Orientation of Roman Catholic Churches in the Philippines


  • Benjamin Jose C. Ambrosio National Institute of Physics, University of the Philippines Diliman
  • Nathaniel P. Hermosa National Institute of Physics, University of the Philippines Diliman


The orientation of Christian churches specifically with the rising sun is a well known distinctive feature of their architecture. These orientations tend to align within the solar range of rising directions on the horizon, mostly favoring a range near equinoctial east. We examine 98 Roman Catholic churches, built between 16th and 20th centuries, in the Philippines to uncover if this practice was passed down to countries whose Christian roots were established by Spain. In this paper, we employ the use of geographic information system (GIS) software such as Google Earth and Stellarium to allow geometrically accurate analysis of church altar orientations as well as the azimuths of the sunrise on their respective patron saint's feast day and on both vernal and autumnal equinoxes. Only 22 of the 98 churches in the sample were found to be oriented within the east solar range. Furthermore, our analysis show no preference for canonical nor equinoctial orientations. We explore possible reasons in this paper. We aim to provide contextual insights into how religious traditions permeated into our culture through studying astronomically-motivated alignments of church altars.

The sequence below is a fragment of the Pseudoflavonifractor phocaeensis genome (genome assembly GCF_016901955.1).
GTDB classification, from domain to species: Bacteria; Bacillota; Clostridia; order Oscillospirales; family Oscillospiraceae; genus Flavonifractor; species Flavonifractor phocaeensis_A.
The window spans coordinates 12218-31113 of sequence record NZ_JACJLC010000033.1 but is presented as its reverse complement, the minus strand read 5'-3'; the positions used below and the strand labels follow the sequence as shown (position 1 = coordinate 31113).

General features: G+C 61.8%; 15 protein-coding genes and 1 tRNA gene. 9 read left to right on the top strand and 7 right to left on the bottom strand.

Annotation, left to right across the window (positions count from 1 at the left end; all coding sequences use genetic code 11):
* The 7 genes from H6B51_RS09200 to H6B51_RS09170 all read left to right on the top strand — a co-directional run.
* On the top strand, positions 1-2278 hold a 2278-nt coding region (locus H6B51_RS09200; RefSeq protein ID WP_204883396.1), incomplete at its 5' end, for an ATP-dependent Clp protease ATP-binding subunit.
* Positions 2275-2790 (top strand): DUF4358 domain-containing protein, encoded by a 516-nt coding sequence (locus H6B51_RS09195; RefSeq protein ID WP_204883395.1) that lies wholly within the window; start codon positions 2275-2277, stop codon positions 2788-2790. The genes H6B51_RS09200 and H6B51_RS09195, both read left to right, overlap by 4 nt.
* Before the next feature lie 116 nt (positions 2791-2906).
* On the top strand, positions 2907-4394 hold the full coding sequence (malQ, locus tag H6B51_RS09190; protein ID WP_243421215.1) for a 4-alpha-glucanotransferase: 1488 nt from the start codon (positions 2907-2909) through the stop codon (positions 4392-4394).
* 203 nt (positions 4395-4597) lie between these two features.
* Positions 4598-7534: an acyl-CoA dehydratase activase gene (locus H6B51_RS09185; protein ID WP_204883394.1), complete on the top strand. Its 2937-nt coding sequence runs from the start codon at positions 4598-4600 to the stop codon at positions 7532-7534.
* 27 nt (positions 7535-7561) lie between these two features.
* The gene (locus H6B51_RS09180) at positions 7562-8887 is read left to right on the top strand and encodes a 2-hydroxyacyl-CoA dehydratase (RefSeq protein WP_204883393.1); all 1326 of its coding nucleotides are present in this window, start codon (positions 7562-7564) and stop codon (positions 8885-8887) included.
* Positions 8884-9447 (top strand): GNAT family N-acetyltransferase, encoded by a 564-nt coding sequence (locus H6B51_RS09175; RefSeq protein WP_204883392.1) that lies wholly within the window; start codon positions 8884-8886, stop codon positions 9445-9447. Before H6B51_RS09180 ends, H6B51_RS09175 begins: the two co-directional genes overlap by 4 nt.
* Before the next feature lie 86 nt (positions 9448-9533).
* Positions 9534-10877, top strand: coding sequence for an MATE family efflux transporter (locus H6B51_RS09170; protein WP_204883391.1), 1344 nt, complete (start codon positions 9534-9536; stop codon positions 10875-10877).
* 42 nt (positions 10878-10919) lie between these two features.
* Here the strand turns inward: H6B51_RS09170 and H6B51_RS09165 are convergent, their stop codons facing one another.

Article ID



Poster Session B (Complex Systems, Photonics, and Interdisciplinary Topics)



How to Cite

BJC Ambrosio and NP Hermosa, Orientation of Roman Catholic Churches in the Philippines, Proceedings of the Samahang Pisika ng Pilipinas 39, SPP-2021-PB-21 (2021). URL: https://proceedings.spp-online.org/article/view/SPP-2021-PB-21.